TEACHING

© Tyrone Whiting
© Tyrone Whiting
© Tyrone Whiting

As a member of the Department of Theory and History of Art and Design (THAD) at Rhode Island School of Design (RISD), Sean Nesselrode Moncada offers courses that focus on Latin American and Latinx art and visual culture. Art history, he proposes, requires an attention to how images proliferate and behave in the world, and how they may expand, curtail, or question the limits of what we imagine to be possible. In his courses, Sean encourages an expanded view of what constitutes artistic production and who merits inclusion in our received histories. He invites students to question the political, territorial, and conceptual boundaries of "Latin America," as they not only learn about canonical movements such as Mexican muralism and Brazilian Neo-Concretism, but also consider figures and objects of study that often fall beyond the purview of Latin American art history, from Hollywood depictions of Latinos to collective anti-authoritarian actions of resistance across the hemisphere.

At RISD, his undergraduate lectures and seminars have covered ​a variety of topics such as the neo-vanguardias of the 1950s–1970s, border theory in Latinx artistic production and media representation, materiality in the postwar period, and the histories of abstractions in the Americas. He serves as Graduate Program Director for RISD's Liberal Arts Master's Program in Nature-Culture-Sustainability Studies, for which he offers transdisciplinary courses on research issues and global petrocultures. He is also affiliated with RISD's Liberal Arts Master's Program in Global Arts and Cultures.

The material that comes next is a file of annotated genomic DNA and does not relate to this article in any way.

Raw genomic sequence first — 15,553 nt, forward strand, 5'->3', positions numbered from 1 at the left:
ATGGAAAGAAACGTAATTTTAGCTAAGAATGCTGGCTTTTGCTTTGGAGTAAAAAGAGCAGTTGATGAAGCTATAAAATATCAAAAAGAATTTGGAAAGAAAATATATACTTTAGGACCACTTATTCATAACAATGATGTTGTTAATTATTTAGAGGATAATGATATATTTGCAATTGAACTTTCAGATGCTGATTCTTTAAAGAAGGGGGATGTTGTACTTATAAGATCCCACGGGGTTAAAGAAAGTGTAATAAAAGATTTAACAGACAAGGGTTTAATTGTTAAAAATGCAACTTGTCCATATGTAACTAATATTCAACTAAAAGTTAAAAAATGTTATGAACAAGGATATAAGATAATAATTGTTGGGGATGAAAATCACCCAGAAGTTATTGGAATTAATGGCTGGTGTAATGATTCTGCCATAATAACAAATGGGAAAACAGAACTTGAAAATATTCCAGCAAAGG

Additionally, he regularly leads​ travel courses to Mexico as part of RISD Global's Wintersession program. Intensive, multidisciplinary immersions into the arts, cultures, and histories of Mexico, these courses allow students to gain a first-hand understanding of the material and visual production of the region. Traveling to Mexico City, Puebla, Oaxaca, and Mérida, students visit pre-colonial archaeological sites and confront the legacies of conquest and colonization, with particular attention to how Indigenous techniques are synthesized with European, African, and Asian styles, materials, and practices.